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I get some puzzling result when using the 'L-BFGS-B' method in scipy.optimize.minimize:

import scipy.optimize as optimize
import numpy as np

def testFun():
    prec = 1e3

    func0 = lambda x: (float(x[0]*prec)/prec+0.5)**2+(float(x[1]*prec)/prec-0.3)**2
    func1 = lambda x: (float(round(x[0]*prec))/prec+0.5)**2+(float(round(x[1]*prec))/prec-0.3)**2

    result0 = optimize.minimize(func0, np.array([0,0]), method = 'L-BFGS-B', bounds=((-1,1),(-1,1)))
    print result0
    print 'func0 at [0,0]:',func0([0,0]),'; func0 at [-0.5,0.3]:',func0([-0.5,0.3]),'\n'

    result1 = optimize.minimize(func1, np.array([0,0]), method = 'L-BFGS-B', bounds=((-1,1),(-1,1)))
    print result1
    print 'func1 at [0,0]:',func1([0,0]),'; func1 at [-0.5,0.3]:',func1([-0.5,0.3])

def main():
    testFun()

func0() and func1() are almost identical quadratic functions with only a precision difference of 0.001 for input values. 'L-BFGS-B' method works well for func0. However, by just adding a round() function in func1(), 'L-BFGS-B' stops to search for optimal values after first step and directly use initial value [0,0] as the optimal point.

This is not just restricted to round(). Replace round() in func1() as int() also results in the same error.

Does anyone know the reason for this?

Thanks a lot.

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2 Answers 2

up vote 4 down vote accepted

BFGS method is one of those method that relies on not only the function value, but also the gradient and Hessian (think of it as first and second derivative if you wish). In your func1(), once you have round() in it, the gradient is no longer continuous. BFGS method therefore fails right after the 1st iteration (think of as this: BFGS searched around the starting parameter and found the gradient is not changed, so it stopped). Similarly, I would expect other methods requiring gradient fail as BGFS.

You may be able to get it working by precondition or rescaling X. But better yet, you should try gradient free method such as 'Nelder-Mead' or 'Powell'

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Thanks, Zhu. So basically this is a local minimum rather than global minimum. My concern of using 'Nelder-Mead' or 'Powell' is that they can't take constraints. Eventually, I want to solve a two dimension problem with linear inequality constraints. In your opinion, is Cobyla the best option? –  user2811603 Sep 24 '13 at 17:10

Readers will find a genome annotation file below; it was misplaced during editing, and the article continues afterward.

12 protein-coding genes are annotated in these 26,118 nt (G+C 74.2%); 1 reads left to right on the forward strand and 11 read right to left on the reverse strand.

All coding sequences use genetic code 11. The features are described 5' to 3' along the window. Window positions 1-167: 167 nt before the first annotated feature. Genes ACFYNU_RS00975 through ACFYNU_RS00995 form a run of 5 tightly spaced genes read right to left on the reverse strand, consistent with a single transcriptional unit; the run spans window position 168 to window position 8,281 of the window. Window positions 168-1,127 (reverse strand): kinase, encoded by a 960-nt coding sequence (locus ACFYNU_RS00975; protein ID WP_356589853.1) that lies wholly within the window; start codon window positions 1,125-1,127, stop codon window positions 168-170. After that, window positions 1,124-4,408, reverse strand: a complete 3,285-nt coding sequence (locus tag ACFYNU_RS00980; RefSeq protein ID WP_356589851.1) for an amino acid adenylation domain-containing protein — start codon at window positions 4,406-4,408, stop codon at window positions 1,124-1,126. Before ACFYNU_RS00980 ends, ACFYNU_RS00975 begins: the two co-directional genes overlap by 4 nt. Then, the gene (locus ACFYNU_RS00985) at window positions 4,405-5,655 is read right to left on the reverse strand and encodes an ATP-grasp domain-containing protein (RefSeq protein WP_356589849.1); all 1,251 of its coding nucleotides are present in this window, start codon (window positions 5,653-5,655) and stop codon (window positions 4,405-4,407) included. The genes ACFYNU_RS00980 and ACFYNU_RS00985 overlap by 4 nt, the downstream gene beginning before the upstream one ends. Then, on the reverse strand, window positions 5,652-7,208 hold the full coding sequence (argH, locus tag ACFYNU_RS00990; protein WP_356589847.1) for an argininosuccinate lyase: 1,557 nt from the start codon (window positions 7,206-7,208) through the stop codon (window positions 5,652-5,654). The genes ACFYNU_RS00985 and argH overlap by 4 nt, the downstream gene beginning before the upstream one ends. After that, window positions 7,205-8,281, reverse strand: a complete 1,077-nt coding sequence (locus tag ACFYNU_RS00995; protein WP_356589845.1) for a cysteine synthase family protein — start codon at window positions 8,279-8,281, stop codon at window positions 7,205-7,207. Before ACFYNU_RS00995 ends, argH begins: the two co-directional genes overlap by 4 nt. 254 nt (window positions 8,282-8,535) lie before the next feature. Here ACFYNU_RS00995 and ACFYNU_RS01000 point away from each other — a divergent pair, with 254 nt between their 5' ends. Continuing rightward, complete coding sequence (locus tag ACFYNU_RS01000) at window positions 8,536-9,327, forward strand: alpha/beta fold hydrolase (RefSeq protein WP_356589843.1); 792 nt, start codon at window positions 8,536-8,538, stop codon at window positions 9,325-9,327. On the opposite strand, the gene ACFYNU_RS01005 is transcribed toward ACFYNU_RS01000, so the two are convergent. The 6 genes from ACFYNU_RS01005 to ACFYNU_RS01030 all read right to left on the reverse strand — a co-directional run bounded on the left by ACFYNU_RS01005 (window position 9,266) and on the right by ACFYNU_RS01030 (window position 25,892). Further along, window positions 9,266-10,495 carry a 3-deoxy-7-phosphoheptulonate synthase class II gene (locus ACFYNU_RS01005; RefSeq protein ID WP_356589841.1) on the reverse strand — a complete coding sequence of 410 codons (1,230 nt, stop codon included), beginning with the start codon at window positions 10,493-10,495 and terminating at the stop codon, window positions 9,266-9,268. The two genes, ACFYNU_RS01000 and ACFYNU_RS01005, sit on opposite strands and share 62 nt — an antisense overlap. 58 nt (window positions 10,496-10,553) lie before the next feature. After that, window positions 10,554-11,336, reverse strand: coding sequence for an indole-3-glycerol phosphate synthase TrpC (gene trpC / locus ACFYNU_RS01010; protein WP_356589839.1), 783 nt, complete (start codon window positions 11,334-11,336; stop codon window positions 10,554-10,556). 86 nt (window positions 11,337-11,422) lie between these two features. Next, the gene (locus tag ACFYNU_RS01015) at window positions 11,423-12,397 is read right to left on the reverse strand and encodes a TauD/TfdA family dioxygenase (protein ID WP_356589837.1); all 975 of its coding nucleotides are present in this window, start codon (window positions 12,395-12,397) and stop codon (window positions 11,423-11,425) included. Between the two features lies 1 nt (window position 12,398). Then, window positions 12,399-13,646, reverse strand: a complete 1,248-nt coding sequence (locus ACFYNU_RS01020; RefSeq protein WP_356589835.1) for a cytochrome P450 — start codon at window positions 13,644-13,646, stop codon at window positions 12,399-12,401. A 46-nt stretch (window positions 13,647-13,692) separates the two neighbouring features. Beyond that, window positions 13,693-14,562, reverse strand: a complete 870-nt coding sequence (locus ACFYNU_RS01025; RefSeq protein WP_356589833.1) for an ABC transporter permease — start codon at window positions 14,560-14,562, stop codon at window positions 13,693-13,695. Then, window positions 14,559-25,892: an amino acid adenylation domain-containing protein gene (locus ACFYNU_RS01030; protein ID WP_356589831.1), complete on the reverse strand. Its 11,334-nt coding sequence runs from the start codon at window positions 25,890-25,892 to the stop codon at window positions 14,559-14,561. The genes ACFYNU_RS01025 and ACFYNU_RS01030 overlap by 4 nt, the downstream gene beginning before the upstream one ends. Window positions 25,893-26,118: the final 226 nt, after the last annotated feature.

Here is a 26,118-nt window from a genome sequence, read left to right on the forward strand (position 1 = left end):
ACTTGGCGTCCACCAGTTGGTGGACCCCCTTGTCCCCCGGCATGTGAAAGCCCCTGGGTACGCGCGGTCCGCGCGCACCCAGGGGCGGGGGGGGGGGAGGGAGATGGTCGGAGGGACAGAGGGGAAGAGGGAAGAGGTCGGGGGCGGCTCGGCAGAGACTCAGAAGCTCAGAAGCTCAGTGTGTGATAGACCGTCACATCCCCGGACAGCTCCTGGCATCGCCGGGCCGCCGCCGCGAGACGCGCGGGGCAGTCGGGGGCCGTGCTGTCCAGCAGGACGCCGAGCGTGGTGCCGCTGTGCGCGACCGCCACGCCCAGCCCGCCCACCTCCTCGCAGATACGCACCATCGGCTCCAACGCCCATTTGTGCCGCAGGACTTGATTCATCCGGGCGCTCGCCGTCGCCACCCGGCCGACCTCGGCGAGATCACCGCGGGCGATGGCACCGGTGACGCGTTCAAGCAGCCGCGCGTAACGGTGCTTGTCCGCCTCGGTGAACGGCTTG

2  
It's not a matter of it being a local minimum vs. a global minimum. As soon as you introduce behavior into your constraints or objective which ruins the derivative information, the gradient-based solvers are no longer guaranteed to work, and likely won't. As Zhu said, use an optimizer that doesn't rely on derivative information if you must use functions like round, int, or abs in your model. No optimization method that I'm aware of can guarantee a global optimum in finite time. –  Rob Falck Sep 24 '13 at 19:22
1  
2nded to @Rob Falck. You explained it very well. OP's question is essentially a discrete optimization problem, which I am far from being a expert on. But one more thing for OP, you using 'L-BFGS-B' to set bounds not constrains, which are different. I have limited experience with Cobyla and can't make that recommendation. But your f() are special, it is >=0, which makes bounds of [-1,1] easy to implement. I.E. You may be able to use a g=lambda x: (abs(x)>1)*x*x and optimize f(x)*exp(g(x)) instead of f(x). –  CT Zhu Sep 24 '13 at 20:39
    
Thanks, Rob and Zhu. I see your point, the essential point is that the gradient estimation may not be accurate for func1(). Zhu, my function is not non-negative, so the trick you mentioned may not be directly used. I will figure something out. –  user2811603 Sep 24 '13 at 22:07

round and int create step functions, which are not differentiable. The l-bfgs-b method is for solving smooth optimization problems. It uses an approximate gradient (if you don't give it an explicit one), and that will be garbage if the function has steps.

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Hi Warren, thanks a lot. –  user2811603 Sep 24 '13 at 17:11

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